Little Cottonwood Canyon is a more rugged canyon than her bigger sister. The drop in elevation is steeper than in Big Cottonwood Canyon and the creek itself flows fast and hard. Flowing over large granite boulders, fishing this creek is a juggling act of rock crawling and fly fishing.
Getting to Little Cottonwood Canyon is fairly simple, follow the signs for the ski resorts. You'll want to take I-215 towards the East Bench, or South if you're already on the East Bench. Take the 6100 South Exit, #6, and head South, make sure that you don’t take the right-most turn lane as that is a forced turn that takes you through the business district of Cottonwood Heights, but you can still get to the Little Cottonwood Canyon from there (just follow the signs for the ski resorts). After about 4 miles you'll come to a fork in the road, take the fork to the left and you'll be in Little Cottonwood Canyon.
Little Cottonwood Canyon is beautiful in its domineering strength. Lined with cottonwoods, pines, willows and granite protrusions, it's a creek that needs to be respected. Little Cottonwood Creek has been known to take the life of careless recreational enthusiast. It cannot be emphasized enough that some of the stretches of the creek should be approached with extreme caution. This pristine example, though, of nature still reigning dominant over man is one reason this canyon is so popular with the teeming urbanites.
Along the creek there are numerous obstacles to overcome depending on where you choose to fish. In most stretches of the creek you'll run into vegetation that makes it more than difficult to back cast and overhanging tree limbs make you wish you wouldn't have tried to set the hook on the rock that grabbed your nymph. In other stretches it is narrow corridors of rock walls that make casting difficult.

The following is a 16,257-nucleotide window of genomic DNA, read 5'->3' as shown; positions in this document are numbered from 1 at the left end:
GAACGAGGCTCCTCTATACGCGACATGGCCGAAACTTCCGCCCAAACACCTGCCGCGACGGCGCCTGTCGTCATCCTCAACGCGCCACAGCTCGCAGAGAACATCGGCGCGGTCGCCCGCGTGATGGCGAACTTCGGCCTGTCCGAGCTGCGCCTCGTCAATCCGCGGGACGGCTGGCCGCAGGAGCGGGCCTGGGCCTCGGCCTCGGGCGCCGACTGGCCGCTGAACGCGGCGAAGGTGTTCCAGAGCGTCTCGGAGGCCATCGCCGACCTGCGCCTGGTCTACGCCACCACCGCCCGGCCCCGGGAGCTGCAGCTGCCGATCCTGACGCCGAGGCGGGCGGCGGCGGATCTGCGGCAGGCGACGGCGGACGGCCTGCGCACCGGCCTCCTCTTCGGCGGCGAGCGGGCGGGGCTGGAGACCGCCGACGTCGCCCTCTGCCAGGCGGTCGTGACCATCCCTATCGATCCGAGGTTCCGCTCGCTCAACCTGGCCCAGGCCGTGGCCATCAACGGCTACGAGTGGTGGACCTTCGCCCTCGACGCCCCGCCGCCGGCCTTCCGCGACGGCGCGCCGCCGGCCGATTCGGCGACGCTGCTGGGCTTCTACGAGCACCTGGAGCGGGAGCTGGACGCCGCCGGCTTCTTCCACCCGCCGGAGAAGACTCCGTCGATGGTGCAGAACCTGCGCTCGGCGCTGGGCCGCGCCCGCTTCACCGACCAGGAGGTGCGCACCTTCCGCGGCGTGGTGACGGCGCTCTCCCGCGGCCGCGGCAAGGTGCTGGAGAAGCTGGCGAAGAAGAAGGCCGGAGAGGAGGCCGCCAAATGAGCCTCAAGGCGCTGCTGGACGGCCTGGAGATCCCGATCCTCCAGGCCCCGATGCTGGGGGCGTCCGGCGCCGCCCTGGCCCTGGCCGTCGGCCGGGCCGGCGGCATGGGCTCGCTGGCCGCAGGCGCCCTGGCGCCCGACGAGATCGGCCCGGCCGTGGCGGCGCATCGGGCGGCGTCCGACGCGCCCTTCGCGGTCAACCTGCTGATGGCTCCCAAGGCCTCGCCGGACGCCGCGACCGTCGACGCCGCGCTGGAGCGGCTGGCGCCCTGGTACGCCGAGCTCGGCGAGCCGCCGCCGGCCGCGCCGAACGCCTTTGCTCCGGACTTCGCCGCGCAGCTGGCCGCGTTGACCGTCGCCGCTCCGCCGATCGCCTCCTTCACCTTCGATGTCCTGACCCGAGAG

Little Cottonwood Canyon, as pristine as it appears, harbors a dark secret that has yet to be resolved. Like it's neighboring canyons, and others just like it across the nation and world, Little Cottonwood Canyon was mined for the rare ore that was found there. The water still runs polluted from the mine tailings and the creek is considered a put and take fishery for the State DWR. We would never suggest keeping any fish from this water! There are very fish in the water and catching them can be difficult. While we've caught fish on most every trip we've taken to this canyon, we've never met our self imposed "Rule of Three."
In the pocketwater it's more about presentation and making sure everything looks right and less about which fly you choose. Standard midge, mayfly, and caddis patterns work well, with the occasional stonefly. In the summer and fall try some terrestrials. Our most productive setup has been a hopper-dropper with a standard, generic nymph about 18" from the hopper.
No more than thirty minutes from anywhere in the Salt Lake Valley, Little Cottonwood Creek is a welcomed reprieve from the bustle of the city. Even though the canyon itself is heavily used, you are more than likely the only fisherman that you’ll see. As always, Good Luck and Guid Luck!!